Unethical employment practices drive ‘Gen S’ professionals away 0

resignation lettersOver half  of ‘Gen S’ workers would refuse to work for employers who have a record of using slave labour, generating high levels of pollution, employing unsafe working conditions, poor environmental performance, questionable investments and unethical practices. According to the Institute of Environmental Management & Assessment’s (IEMA) annual Practitioner Survey these people see environmental roles as the career change of choice, with 42 percent of professionals who now work in these roles considering themselves “career changers”. Those entering the profession come from a variety of backgrounds including finance, operations, marketing and communications and R&D. Gen S workers are typically people in their mid-thirties, above average in their qualifications with 45 percent having a Master’s degree or doctorate, looking for more than just a career and earning money, but actively seeking a career which is primarily “ethical” in nature.

Said Tim Balcon, CEO, IEMA: “We are now looking at new generation of savvy career movers. “Generation S” candidates are refusing to work for unethical employers. These career movers are typically extremely well qualified and employers who don’t have a sound reputation for good environment and sustainability performance are missing out on the pick of the crop, whether they are new graduates or career movers.

“Instead Generation “S” are looking for employers that offer opportunities to advance their career in a role that can make a positive difference to the planet, the economy and society,”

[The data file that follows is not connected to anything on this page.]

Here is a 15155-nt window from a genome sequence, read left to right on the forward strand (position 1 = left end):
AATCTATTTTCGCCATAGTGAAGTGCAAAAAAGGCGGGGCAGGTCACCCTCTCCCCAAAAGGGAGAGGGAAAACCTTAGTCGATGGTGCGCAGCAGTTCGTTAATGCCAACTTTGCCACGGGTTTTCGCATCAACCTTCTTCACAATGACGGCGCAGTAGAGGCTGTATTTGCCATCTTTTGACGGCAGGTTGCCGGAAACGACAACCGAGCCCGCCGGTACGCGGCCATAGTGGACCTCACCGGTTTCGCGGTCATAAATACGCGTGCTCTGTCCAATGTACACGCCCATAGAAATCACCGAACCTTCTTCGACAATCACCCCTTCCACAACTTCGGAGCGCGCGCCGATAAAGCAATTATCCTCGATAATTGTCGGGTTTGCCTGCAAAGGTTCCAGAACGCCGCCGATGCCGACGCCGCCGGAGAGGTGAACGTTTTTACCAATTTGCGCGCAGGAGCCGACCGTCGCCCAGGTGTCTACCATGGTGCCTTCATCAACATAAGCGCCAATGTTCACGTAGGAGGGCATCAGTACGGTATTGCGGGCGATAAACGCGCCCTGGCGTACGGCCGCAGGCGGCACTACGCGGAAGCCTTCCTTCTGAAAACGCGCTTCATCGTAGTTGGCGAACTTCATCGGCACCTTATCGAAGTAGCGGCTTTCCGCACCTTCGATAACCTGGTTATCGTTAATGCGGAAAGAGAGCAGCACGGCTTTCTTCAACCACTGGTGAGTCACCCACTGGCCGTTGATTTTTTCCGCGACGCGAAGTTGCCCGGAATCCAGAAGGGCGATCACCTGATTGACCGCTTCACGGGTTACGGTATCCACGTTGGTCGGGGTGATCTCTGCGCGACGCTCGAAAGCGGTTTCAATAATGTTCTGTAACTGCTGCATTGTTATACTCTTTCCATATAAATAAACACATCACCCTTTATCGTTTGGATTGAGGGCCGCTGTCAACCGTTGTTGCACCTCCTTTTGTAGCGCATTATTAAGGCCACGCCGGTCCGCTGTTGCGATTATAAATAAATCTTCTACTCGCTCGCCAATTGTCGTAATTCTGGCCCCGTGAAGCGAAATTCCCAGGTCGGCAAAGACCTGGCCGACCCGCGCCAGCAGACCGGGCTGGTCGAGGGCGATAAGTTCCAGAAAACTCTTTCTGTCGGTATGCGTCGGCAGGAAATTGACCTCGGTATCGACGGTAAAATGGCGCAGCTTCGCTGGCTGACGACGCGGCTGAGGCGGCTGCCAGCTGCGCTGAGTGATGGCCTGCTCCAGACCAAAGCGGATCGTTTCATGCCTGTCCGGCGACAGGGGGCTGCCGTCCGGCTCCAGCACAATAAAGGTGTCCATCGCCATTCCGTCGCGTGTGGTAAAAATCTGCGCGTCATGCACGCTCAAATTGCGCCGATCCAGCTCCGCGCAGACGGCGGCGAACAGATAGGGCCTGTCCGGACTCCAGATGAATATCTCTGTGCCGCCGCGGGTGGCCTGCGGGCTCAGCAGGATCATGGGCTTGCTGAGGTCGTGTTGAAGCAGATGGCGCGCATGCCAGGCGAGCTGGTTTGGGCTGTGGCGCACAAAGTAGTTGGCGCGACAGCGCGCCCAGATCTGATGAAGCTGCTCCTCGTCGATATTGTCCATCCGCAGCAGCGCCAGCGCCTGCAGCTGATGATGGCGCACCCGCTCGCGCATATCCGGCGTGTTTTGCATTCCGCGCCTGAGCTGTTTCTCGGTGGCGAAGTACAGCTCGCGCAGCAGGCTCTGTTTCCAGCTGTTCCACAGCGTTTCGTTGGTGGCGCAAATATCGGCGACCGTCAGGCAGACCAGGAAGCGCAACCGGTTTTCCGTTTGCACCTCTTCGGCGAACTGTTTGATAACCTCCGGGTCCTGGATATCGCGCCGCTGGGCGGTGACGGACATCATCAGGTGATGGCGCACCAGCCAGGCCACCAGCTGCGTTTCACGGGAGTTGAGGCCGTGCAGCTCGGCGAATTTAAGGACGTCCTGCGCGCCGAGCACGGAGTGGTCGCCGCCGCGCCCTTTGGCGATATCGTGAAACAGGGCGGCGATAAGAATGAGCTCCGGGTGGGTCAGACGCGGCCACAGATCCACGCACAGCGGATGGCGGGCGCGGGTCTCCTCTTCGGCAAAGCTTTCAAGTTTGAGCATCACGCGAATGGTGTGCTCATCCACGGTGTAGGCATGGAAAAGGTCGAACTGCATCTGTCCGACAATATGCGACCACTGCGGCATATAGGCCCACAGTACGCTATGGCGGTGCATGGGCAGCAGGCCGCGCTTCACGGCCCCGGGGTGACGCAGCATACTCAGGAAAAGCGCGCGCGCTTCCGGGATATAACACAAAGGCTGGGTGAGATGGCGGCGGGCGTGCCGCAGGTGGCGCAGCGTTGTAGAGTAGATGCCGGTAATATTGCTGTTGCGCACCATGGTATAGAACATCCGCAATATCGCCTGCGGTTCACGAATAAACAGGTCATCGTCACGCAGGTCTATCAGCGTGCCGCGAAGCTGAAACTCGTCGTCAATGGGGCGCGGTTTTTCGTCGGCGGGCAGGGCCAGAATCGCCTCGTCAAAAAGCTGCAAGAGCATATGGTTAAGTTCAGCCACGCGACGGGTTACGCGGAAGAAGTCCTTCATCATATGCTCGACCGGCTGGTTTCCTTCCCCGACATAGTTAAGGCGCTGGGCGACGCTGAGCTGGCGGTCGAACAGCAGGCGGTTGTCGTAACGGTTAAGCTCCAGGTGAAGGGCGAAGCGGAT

Generation “S” have developed their interest in sustainability in response to environmental issues rising up business, political, and consumer agendas, with more climate change related events reshaping our world and increasing concern about high levels of pollution.  Environment has moved beyond something where people do their bit by recycling, to a mainstream objective in these workers personal and professional lives.

Those that move into environmental careers want to stay – 90 percent of IEMA members who have moved into the profession report high levels of satisfaction with their choice of new career.

So what makes a career in environment and sustainability so attractive?  According to a recent survey of IEMA members, this is an area with a rewarding career that makes a difference (35 percent) and offers a lot of variety (28 percent). 59 percent say these roles are challenging, reflecting the diverse and fast-moving pace of the profession as more and more businesses and entire industries are waking up to the scale and scope of environment & sustainable opportunities.

Tim Balcon says: “Environment and sustainability roles are rewarding careers – with high job satisfaction levels. With the economy becoming increasingly dependent on environment and sustainability skills, it’s great to see that many who boast these skills are enjoying their roles to such a high level. The new skills and people that are entering the profession have a vital role to play in enhancing and supporting business action in this area.”